Day 44

Today’s First:

Climb Rope with an Ascender – After a quick how-to by master tree climber Kylo, felt ready and had a ton of fun.. Thanks Ky 🙂 The Rob Hill Campground was the perfect location and the sun came out just in time for our escapade.  (By far the best coffee break this month, again..what you can do in your spare time is quite remarkable.  Away from the screen, off the chair..into the world!  Have fun.)



Set up by Ky: 
first cast nylon rope over tree with fishing pole, with something light on the end. second, get climbing rope hooked in and pull back over from opposite end of nylon line. anchor rope.
GEAR: Climbing Rope, Fishing Pole, Nylon Rope,
You: Harness, Grigri, Carabiner, Ascender, Aider, Helmet (just in case ;)).
Jumars and Jugging: The first ascenders in common use were Swiss-made Jumars. These paired ascenders, first introduced to America in Yosemite Valley, became a useful climbing tool for climbing big walls using the Yosemite method. Back in the 1970s, all ascenders used in America were simply called jumars and the technique for ascending a fixed rope was called jumaring, which was later bastardized to “jugging,” a term still used by climbers when referring to ascending a rope with ascenders.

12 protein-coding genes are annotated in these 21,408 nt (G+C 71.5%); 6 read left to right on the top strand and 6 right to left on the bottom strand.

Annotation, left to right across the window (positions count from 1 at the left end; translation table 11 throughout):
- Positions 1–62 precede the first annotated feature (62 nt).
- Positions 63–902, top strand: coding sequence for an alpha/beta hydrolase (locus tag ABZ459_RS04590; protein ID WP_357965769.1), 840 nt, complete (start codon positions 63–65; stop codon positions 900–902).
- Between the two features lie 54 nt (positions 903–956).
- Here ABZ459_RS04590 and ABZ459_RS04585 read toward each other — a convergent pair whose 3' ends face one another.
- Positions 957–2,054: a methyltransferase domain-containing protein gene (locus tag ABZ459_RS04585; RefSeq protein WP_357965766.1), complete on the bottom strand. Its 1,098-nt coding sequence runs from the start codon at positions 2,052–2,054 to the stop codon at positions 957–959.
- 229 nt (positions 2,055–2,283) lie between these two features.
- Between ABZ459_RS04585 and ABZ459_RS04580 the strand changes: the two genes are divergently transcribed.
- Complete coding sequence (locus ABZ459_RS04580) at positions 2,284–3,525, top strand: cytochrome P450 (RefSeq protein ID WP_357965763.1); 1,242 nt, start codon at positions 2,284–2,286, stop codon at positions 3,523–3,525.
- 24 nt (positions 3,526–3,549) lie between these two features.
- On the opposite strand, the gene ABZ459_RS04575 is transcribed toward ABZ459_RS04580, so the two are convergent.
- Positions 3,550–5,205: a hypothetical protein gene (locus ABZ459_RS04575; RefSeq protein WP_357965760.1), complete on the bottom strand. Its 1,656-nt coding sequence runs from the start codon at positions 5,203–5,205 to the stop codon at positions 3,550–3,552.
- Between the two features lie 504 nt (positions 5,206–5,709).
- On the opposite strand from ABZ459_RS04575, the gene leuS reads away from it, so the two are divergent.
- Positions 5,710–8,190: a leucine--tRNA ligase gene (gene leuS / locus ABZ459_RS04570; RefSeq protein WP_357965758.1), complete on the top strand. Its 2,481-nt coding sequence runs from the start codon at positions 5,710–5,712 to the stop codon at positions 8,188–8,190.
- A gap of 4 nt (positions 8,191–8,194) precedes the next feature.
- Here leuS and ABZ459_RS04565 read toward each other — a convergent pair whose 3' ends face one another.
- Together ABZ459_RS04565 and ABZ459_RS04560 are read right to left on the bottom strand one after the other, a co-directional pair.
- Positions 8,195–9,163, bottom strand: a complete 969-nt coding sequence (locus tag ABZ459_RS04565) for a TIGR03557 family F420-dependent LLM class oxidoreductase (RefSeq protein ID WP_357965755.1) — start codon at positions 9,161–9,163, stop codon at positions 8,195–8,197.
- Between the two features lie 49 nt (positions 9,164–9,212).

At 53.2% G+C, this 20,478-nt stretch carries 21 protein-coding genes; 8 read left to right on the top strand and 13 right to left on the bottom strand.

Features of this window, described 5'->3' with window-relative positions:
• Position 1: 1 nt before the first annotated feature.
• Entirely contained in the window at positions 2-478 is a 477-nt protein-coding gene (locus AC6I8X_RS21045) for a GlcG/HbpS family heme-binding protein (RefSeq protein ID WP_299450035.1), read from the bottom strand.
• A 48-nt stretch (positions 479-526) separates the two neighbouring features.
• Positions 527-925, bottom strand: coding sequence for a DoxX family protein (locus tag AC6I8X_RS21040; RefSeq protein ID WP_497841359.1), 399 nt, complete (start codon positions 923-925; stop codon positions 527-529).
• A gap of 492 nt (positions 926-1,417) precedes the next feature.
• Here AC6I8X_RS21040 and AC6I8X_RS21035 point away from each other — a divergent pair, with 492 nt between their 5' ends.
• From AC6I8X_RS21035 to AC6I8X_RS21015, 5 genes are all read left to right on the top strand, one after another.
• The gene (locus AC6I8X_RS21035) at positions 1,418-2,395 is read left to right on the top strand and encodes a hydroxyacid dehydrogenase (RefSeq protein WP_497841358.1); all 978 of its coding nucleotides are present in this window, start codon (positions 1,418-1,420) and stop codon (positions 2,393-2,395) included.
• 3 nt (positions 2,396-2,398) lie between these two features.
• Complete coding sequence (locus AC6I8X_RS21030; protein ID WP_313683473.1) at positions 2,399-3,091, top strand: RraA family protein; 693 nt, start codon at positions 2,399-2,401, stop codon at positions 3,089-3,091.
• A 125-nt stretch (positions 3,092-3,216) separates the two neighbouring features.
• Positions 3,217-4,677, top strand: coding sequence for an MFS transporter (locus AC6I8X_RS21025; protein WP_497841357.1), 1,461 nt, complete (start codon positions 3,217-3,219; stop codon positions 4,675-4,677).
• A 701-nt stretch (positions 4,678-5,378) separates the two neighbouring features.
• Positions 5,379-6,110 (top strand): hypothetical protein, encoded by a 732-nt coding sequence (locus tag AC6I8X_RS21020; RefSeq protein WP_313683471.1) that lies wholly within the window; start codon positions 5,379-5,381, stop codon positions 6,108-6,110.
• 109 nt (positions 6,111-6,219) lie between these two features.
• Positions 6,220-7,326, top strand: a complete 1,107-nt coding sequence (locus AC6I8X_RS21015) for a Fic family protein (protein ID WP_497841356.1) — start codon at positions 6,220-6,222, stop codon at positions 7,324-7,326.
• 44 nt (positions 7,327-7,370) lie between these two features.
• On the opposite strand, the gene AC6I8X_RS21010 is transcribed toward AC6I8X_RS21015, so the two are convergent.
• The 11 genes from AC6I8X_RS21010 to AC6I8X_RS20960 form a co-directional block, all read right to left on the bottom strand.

Climbing Rope: Two Types (we went with Dynamic since it’s a bit more fun and weren’t going to loading the line too long)

The rope is designed to stretch at a designated percentage given a static load of a designated weight (i.e. 6.5% stretch on static load of 80Kg). The reason these ropes are designed to stretch is to minimize and absorb some of the impact of a fall – imagine taking a 20′ fall w/ no stretch, you could snap your back in two! These ropes are used in any/all lead climbing to protect the climber by absorbing the impact of a large fall. This is the standard in rock climbing. These ropes can be used for rappelling, top-roping and hauling gear like it’s cousin, the static rope, but understand that these practices will put more wear and tear on the ropes and cause them to wear out faster.
Static lines are the opposite of dynamic ropes and market their ability to NOT stretch under load. These are primarily used for rappelling, top-roping and hauling gear, however should NEVER be used for lead climbing


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